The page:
Bathroom functions – You think we can all agree not to film the restroom? Not so fast: if I know that’s where the cameras aren’t, then that’s where I’ll go for privacy, and that’s exactly why police and other cameras will follow


Copulation, coitus, consummation – Same issue as described in bathroom entry just above. Also, let’s just say this is as rarely as sexy as the movies. You don’t want me to see you, and hey, I don’t want to see you either

doctor patient

Doctor-patient privilege – As with attorneys, in a world where everyone texts/emails their doctors, some seriously privileged information could get caught in a police “dragnet” like, say, the one Boston implemented to catch the marathon bombers

exam result

Education records – Including exams, assessments, attendance, all we verbalize in class, and a lot more. Most of us didn’t think that our teacher could post our “F” in algebra on the internet, right?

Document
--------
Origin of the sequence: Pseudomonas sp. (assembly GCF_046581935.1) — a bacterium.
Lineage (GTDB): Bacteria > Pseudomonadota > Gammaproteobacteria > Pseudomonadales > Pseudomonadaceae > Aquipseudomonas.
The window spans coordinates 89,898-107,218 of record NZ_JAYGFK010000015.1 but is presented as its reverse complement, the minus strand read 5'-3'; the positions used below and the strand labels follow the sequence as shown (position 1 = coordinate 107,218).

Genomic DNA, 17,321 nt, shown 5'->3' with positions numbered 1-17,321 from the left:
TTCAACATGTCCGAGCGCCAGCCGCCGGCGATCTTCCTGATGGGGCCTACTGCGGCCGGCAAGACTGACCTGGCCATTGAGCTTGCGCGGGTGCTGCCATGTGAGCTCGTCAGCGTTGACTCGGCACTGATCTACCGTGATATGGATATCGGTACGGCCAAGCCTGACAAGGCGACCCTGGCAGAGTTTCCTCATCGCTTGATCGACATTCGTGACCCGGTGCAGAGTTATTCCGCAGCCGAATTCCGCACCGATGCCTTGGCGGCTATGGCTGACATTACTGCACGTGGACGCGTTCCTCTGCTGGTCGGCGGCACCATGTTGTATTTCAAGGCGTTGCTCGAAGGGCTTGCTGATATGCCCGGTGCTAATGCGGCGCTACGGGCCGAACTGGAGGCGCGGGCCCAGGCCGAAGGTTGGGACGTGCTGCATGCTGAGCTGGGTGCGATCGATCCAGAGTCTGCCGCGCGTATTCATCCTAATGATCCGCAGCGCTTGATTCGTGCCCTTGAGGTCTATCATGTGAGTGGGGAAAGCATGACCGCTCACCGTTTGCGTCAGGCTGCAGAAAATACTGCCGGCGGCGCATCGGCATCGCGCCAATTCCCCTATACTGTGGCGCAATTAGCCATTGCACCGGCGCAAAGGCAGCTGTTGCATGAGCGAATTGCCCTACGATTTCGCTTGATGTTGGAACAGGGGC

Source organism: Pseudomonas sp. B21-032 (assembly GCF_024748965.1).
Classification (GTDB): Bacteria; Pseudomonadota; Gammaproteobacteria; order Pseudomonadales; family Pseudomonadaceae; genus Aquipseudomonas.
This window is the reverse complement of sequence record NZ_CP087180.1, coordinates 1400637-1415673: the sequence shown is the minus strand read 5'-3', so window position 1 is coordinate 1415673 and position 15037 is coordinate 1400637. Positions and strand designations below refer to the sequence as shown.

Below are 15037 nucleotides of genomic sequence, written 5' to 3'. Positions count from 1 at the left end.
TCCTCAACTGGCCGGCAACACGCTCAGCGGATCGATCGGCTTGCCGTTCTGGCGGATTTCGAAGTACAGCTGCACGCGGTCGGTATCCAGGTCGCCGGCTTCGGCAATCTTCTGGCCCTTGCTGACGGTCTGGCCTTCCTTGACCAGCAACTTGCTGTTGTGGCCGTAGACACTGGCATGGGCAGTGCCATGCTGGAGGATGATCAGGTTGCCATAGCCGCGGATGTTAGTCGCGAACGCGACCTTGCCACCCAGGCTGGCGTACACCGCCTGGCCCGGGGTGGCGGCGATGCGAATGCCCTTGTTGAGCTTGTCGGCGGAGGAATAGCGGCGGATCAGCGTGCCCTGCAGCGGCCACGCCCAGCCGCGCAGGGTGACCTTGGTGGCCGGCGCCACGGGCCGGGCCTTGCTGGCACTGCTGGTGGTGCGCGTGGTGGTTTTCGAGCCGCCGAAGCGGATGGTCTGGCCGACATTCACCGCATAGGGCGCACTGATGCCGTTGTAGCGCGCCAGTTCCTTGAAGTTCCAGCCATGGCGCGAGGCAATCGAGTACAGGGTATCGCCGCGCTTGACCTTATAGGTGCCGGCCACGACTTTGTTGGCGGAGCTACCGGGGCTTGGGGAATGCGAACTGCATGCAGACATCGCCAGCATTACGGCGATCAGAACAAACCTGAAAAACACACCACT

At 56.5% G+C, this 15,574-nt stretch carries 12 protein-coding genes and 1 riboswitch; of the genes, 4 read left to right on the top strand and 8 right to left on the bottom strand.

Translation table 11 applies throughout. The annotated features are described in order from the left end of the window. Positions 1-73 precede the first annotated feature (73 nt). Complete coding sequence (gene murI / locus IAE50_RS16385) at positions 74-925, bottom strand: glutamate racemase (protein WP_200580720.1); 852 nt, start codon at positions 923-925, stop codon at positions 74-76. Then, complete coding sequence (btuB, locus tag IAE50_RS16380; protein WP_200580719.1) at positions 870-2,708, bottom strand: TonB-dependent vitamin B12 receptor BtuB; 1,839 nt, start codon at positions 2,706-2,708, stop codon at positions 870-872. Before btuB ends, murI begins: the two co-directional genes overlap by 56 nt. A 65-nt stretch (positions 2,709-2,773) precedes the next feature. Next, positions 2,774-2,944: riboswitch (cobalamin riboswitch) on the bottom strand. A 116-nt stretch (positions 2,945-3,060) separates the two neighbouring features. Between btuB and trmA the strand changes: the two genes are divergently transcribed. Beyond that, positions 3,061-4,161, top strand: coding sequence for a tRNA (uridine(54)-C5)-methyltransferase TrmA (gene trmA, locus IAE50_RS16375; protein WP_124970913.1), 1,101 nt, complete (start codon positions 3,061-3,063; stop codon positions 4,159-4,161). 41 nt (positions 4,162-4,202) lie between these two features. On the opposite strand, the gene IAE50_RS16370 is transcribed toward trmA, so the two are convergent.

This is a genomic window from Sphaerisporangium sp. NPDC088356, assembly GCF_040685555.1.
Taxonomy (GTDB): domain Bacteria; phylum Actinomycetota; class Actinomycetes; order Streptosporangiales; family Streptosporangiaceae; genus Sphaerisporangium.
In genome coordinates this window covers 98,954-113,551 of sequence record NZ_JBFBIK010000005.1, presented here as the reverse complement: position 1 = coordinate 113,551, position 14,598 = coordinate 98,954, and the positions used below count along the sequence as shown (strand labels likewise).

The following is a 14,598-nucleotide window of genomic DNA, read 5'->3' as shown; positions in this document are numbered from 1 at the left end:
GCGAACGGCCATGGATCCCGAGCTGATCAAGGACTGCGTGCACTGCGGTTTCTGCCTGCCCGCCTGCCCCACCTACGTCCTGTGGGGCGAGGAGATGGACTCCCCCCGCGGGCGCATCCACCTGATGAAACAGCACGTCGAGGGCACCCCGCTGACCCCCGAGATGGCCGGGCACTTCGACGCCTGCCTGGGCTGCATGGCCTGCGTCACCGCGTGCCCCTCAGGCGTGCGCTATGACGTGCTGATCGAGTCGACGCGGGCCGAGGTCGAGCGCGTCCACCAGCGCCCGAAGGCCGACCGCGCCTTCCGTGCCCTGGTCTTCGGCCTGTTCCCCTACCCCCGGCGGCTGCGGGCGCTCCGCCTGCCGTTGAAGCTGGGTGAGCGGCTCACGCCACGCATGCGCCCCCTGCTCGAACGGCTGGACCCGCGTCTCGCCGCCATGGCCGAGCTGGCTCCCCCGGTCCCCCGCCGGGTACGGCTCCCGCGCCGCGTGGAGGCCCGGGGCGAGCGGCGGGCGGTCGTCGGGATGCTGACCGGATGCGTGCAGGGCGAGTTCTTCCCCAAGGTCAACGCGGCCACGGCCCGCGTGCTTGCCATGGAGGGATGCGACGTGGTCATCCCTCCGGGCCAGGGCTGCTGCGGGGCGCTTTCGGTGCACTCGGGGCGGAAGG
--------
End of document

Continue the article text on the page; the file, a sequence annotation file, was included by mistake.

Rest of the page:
Financial information – Including wills, trusts, estates, mortgages, assets, even your SSN and birthday – all of that. It’s not as protected as you think it is

government secret

Governmental secrets – Everyone’s favorite “gotcha” against a Wikileaks-loving friend – how to build a nuclear (or other kind of) bomb? The nuclear launch codes? Missile plans? Spy secrets? Most of us want to keep some of this private; most of us also suspect our taxes are paying to keep information private that shouldn’t be


Hiring/firing criteria – Why were or weren’t you hired? Why were you fired? In many cases, this comes down to intangibles. Should employers be forced to make this information public? Most of us say no, but many lawyers are working to publicize this info

internet search

Internet browser history, emails, big data modeling – Should everyone know you the way Google and Facebook know you? Should your preferences be made part of Big Data without your consent? What about everything you ever put in a text or email? Which leads to…